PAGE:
President Mohamed Morsi, who came from the Muslim Brotherhood, has promised to be a leader of all Egyptians. But his government has failed to stop attacks on Christians by Islamic extremists.

    Church member Nagy Lotfy Tamer is from a region in Upper Egypt with a strong presence of Muslim fundamentalists. He says churches are demolished, and thugs and “terrorists” storm into Christians' homes.

    Some are trying to be more optimistic.  “We put many things for Christianity in Egypt [they] did not [have] or was not before. I mean, I think it will be better than before,” said church spokesman Anba Pola, who is part of the group drafting a new constitution for the country.

    But the Coptic Church also faces challenges from within. Younger members, empowered by the revolution that swept away Egypt's old political order last year, are beginning to raise demands of their religious leaders as well.

    Anba Pola says the church is listening.

    "We are thinking about our future," said Pola. "The church without young [people] is a church without future."

    The church spokesman says the new pope, guided by the Holy Spirit, will rise to any challenge. Tawadros will be enthroned in a ceremony later this month, attended by President Morsi.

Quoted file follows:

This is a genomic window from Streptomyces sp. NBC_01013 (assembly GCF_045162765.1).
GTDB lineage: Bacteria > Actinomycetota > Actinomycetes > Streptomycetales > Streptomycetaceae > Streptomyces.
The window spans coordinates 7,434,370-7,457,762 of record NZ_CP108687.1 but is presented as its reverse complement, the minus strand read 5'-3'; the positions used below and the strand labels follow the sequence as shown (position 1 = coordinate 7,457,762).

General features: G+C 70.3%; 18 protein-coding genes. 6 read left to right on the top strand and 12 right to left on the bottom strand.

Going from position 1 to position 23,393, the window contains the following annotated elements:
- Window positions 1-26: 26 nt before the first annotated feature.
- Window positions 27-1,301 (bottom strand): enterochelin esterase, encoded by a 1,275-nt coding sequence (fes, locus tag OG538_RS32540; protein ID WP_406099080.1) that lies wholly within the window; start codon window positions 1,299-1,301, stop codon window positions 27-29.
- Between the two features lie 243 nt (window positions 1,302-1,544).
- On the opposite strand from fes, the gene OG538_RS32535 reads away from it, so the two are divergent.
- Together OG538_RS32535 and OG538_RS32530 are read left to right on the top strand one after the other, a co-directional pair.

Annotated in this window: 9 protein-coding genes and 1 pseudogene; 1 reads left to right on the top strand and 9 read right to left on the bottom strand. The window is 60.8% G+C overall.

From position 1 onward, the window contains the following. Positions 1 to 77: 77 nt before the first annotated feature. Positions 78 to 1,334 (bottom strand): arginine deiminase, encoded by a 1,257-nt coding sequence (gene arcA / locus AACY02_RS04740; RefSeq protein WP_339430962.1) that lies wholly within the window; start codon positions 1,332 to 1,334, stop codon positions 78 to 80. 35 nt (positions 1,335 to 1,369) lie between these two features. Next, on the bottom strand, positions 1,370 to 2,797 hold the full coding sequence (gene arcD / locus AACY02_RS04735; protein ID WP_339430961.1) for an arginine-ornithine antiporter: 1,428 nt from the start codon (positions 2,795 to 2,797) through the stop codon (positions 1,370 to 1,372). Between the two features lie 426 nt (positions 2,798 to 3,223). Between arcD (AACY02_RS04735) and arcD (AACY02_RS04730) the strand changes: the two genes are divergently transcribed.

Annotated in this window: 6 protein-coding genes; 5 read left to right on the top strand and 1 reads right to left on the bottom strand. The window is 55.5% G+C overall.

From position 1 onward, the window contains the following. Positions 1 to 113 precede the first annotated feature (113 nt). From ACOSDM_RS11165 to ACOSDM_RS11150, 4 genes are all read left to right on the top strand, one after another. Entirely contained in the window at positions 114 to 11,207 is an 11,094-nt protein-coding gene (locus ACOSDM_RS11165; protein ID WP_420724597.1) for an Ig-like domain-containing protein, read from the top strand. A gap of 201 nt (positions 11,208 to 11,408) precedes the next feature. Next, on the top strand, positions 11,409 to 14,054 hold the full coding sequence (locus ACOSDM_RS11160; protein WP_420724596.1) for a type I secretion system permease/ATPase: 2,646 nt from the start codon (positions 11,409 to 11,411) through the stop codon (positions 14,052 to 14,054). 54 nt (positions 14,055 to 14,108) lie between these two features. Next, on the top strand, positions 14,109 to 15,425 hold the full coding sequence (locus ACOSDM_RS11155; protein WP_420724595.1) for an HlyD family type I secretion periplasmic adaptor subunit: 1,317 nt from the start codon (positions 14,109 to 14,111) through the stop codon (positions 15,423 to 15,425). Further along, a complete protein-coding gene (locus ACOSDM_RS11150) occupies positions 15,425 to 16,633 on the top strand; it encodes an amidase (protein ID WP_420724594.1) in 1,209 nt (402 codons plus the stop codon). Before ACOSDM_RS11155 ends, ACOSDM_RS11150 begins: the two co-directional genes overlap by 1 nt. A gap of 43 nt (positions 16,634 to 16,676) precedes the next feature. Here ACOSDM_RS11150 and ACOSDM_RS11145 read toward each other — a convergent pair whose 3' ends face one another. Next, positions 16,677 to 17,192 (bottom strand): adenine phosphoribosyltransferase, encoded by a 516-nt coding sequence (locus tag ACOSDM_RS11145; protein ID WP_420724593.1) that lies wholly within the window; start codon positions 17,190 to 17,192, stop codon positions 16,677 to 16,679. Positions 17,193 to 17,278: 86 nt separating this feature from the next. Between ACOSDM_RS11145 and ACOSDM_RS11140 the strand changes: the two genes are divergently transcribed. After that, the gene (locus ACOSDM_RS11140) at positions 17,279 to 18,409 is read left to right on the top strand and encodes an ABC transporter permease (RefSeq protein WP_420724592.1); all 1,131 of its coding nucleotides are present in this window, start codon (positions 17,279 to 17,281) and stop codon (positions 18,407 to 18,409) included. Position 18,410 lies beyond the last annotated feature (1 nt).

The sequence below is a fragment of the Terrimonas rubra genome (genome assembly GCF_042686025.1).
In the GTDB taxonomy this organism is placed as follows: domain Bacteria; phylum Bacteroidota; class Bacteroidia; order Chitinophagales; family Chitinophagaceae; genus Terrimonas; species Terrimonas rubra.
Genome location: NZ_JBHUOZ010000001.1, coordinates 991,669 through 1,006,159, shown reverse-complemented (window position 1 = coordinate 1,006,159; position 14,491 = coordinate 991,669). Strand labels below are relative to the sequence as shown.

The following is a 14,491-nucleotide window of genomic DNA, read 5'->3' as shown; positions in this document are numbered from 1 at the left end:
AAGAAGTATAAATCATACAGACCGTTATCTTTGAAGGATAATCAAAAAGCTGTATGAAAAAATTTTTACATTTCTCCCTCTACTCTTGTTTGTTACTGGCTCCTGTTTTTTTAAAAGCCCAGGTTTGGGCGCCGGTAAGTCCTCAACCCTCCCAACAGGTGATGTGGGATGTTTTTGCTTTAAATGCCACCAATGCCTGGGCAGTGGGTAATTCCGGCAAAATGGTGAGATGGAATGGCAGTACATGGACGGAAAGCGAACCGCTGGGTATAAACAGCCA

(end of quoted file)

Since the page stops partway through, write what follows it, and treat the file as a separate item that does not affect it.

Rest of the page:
You May Like

    Video Democrats Clinton, Kaine Offer 'Very Different Vision' Than Trump

    In a jab at Trump, Clinton says her team wants to 'build bridges, not walls'; Obama Hails Kaine's record; Trump calls Kaine a 'job-killer'

    Turkey Wants Pakistan to Close Down institutions, Businesses Linked to Gulen

    Thousands of Pakistani students are enrolled in Gulen's commercial network of around two dozen institutions operating in Pakistan for over two decades

    AU Passport A Work in Progress

    Who will get the passport and what the benefits are still need to be worked out

    This forum has been closed.
    Comment Sorting
    Comments
         
    by: Mhee from: Philippines
    November 09, 2012 8:54 PM
    If Pres. Morsi will truly fulfill his promise to be a leader of all Egyptians, a muslims or a christians I'm sure the world will salute you for that.

    by: Anonymous
    November 05, 2012 11:39 AM